Update noon, October 18: There is talk around the Capitol that a shale tax will come out of the House Finance Committee today and coming to a vote on the House floor later this week. This legislation must be part of the budget this year. It is the difference between a budget that takes a step forward to address our long-term budget problems and one that makes those problems worse.
Marc Stier, director of the Pennsylvania Budget and Policy Center, released the following statement on the revenue plan passed by the Pennsylvania House of Representative last night:
“The tax code bill passed by the Pennsylvania House of Representatives last night is a white flag raised by the leaders of both parties, who are evidently willing to surrender to another year of make-believe budgeting rather than fight for a solution to the state’s persistent budget shortfalls.
“A shale tax, which would generate new revenues this year and growing revenues in the future, is not included. Instead, the plan relies on $665 million of one-time revenues that are dubious, for one reason or another. Transfers in the amount of $300 million from special funds can’t be repeated and may undercut important state programs. The plan includes $265 million from a gaming expansion bill that may not ever be passed and that would generate most of these funds from selling licenses for new gambling venues, which also can’t be repeated. And the bill again includes a one-time $200 million transfer from the Professional Liability Joint Underwriting Fund for medical malpractice insurance, which was blocked by the courts last year.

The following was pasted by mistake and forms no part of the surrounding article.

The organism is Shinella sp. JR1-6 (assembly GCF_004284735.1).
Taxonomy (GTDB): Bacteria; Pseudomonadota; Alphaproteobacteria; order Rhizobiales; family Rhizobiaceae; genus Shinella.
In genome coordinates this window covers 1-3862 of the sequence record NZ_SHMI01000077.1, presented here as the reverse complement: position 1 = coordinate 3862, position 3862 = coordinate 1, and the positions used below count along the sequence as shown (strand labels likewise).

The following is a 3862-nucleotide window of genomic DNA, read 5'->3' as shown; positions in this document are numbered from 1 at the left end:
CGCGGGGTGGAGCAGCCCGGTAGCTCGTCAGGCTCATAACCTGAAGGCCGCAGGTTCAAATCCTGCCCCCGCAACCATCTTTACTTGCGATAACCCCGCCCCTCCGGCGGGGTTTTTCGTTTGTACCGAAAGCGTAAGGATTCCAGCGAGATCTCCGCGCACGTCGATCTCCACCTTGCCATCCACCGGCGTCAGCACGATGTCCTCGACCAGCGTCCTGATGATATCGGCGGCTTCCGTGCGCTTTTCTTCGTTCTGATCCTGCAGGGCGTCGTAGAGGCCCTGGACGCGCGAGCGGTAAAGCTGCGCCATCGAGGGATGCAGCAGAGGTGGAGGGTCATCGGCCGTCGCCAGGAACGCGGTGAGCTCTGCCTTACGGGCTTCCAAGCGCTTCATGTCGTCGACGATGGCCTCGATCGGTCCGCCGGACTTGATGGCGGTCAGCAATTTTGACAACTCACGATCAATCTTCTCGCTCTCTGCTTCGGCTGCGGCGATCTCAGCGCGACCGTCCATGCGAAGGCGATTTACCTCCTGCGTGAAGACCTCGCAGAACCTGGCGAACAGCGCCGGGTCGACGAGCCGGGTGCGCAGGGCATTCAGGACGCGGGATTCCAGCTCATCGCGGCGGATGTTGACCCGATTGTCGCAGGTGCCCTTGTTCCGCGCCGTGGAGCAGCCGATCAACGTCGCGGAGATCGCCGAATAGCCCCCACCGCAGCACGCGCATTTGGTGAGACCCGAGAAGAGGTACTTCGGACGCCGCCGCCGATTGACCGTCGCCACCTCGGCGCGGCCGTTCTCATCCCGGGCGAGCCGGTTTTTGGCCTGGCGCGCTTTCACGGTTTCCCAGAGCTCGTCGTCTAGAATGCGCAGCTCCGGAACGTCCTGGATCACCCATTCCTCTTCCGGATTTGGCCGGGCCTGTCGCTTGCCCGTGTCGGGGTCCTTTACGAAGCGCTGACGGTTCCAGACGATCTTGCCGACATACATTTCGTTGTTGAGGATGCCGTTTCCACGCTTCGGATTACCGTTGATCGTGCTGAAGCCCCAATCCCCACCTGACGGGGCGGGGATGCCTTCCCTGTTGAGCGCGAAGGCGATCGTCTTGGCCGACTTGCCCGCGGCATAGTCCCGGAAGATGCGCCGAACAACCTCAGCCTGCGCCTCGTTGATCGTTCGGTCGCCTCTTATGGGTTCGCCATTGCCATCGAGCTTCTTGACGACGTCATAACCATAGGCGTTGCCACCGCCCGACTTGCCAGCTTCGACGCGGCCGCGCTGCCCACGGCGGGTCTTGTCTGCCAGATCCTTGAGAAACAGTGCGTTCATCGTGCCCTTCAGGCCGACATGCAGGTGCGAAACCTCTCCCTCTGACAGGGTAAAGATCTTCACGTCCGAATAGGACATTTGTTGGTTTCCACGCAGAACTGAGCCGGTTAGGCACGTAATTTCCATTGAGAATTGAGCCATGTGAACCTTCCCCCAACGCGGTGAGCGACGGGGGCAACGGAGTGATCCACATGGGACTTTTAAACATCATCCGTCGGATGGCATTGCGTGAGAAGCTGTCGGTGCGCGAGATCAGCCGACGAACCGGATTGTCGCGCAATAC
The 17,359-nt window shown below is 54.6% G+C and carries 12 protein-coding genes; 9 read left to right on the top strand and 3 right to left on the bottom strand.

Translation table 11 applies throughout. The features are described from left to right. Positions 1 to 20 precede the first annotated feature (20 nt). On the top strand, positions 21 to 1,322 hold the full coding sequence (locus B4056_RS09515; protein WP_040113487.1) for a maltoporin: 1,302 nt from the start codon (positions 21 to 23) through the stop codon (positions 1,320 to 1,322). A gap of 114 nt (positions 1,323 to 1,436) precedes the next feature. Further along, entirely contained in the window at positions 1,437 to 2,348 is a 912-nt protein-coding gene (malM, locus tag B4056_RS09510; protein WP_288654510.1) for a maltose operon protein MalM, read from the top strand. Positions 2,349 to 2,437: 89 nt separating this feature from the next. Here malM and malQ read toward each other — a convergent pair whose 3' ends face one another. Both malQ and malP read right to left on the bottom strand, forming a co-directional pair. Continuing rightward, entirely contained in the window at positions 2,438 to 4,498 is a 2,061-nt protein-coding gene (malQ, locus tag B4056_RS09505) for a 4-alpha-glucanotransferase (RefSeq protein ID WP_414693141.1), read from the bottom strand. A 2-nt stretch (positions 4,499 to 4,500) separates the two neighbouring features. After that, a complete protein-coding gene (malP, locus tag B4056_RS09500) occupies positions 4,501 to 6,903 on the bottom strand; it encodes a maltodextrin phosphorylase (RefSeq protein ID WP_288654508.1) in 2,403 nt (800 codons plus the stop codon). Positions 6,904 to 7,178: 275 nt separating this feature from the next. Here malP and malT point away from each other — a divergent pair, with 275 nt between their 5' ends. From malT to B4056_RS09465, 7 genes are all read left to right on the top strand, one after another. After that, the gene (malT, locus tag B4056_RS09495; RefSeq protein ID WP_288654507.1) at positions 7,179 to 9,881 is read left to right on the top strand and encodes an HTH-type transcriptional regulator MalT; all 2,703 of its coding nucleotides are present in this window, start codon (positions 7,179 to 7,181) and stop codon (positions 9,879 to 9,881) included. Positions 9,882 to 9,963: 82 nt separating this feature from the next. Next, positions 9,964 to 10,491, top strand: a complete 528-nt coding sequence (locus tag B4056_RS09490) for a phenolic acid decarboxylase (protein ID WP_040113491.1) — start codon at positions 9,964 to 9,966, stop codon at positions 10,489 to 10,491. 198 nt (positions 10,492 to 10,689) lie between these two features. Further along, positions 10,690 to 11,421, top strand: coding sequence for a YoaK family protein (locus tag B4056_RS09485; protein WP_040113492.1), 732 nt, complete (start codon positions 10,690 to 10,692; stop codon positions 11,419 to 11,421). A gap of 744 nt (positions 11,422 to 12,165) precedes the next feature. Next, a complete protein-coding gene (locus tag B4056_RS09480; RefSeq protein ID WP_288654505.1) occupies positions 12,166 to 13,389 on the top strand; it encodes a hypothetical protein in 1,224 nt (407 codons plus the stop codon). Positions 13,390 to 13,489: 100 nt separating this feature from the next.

“Like other proposals to fund the budget, the House bill issues bonds based on state revenues, in this case from tobacco settlement revenues as proposed by the Senate rather than PLCB revenues as proposed recently by the governor. We see no advantage to using tobacco settlement rather than PLCB revenues for this purpose. Given the political difficulties of reaching a budget agreement that addresses the deficit accumulated last year, borrowing on the basis of future revenues is a bad idea whose time has come. But everyone should understand that this borrowing comes at the cost of deepening the structural budget deficit.
“The legislation does include one serious tax proposal, requiring third-party vendors who sell through internet marketplaces like Amazon and eBay to pay Pennsylvania’s sales tax. But, whether this brings in $30 or $40 or $50 million it is not nearly enough to address the state’s long-term structural deficit.
“The long-term structural deficit is a product, not of growing state spending, but of unwise cuts to corporate taxes. State spending as a share of the state’s gross domestic product (GDP) has been declining. But corporate tax cuts cost the state between $2 and $3 billion every year and have not yielded greater economic growth and job creation.
“The plan does, finally, provide the funds that could support a much-needed appropriation for state-related universities. But even at this late date, we don’t think that important goal justifies surrender to another budget that worsens the structural deficit. Given the political tensions in Harrisburg, we understand that compromise is necessary. But we need a compromise that advances towards the goal of sound budgeting, not one that retreats from that goal.
We urge the governor and Senate to reject this plan and tell the House to try again.”